6. Forms - I know, everything is suppose to be electronic, but guess what, it ain't. Sooner or later you need to create a form with check boxes and Word form fields are the way to go (use a table for alignment). Even when you stay electronic you can lock the document fields so the drop-down boxes, check boxes and text fields are interactive. Yes, InfoPath does replace it, but it still good to know form fields.
  7. Versions and Tracking Changes - Tracking changes allows you to keep a record of the changes you or others are making to your document and then accept or reject individual changes to create a final document. It is essential for multiple editors but useful for just one person too. Along the same lines, you should be able to use the compare file/merge (merging two versions of the document into one) and the commenting (commenting is different than editing) features.
  8. Mail Merge - I use it a lot less than I use to, but it is really handy to know it. You can pull data from a database or spreadsheet and merge it into a template to create a form letter, mailing labels, name tags, etc.
  9. Drawing Tools - It's really handy on user documentation to draw a big red circle on top of a screen shot with a couple of arrows and callout text that says "look here". For simple graphics I'll use the drawing tools instead of jumping out to a graphics program or Visio.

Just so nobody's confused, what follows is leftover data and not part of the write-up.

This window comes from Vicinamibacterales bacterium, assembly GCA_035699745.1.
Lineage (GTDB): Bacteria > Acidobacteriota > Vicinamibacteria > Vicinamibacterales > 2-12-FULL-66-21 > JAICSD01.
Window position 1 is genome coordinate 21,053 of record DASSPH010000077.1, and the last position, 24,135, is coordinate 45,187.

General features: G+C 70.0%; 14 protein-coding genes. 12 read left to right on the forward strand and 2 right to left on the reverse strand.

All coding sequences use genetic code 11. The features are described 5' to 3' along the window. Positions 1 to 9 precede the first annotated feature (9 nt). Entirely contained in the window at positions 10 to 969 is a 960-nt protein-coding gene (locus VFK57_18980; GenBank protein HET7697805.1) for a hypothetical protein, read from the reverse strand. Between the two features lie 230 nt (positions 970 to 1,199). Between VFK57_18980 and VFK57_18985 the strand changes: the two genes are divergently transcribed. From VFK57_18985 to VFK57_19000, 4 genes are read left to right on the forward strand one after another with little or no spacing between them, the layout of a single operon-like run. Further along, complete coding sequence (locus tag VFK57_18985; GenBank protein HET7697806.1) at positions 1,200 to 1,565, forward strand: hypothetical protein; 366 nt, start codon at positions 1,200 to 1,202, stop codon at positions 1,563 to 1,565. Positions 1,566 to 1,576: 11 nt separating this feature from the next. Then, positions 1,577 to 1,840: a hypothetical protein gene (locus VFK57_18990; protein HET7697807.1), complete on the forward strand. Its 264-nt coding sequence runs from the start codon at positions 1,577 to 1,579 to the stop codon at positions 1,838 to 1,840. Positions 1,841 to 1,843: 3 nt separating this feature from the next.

10. Cross-referencing - It is really helpful to be able to reference a section, page, appendix and/or figure in the text of a document. The problem is that as you build the document the name or location of the referenced material will change. If you use the cross-referencing feature then your reference to "The War of 1813 on page 75" will be automatically updated when you correct the section title to "The War of 1812" and push it to page 78.
Bonus Non-Word Tip: Lorem Ipsum is the text that looks like Latin, but isn't. I've recently started using Lorem Ipsum when building styles, templates and prototypes. The text "looks" real so it flows, but it isn't real so you don't get into discussions about the content. See Lorem Ipsum - All the Facts for the history and a Lorem Ipsum generator.

That's my top ten. If a student can't do these I don't think they should be skipping any classes (and if you aren't teaching this stuff, why not?). What are your top "gotta know" tricks in Word? The ones that got you noticed or saved you time. College instructors, what would high school students benefit from knowing before they arrived on campus?



lgrt said...

The Word is "Blue". It is always blue.

I know senior techies who can write amazing software that filets, chops, dices, slices, never stops, lasts a lifetime, mows your lawn and picks up the kids from school, gets rid of unwanted facial hair; gets rid of embarrassing age spots, delivers pizza, it lengthens, and it strengthens; and finds that slipper that's been at large under the chaise lounge for several weeks! But they cannot build a document using any of the features you describe as mandatory.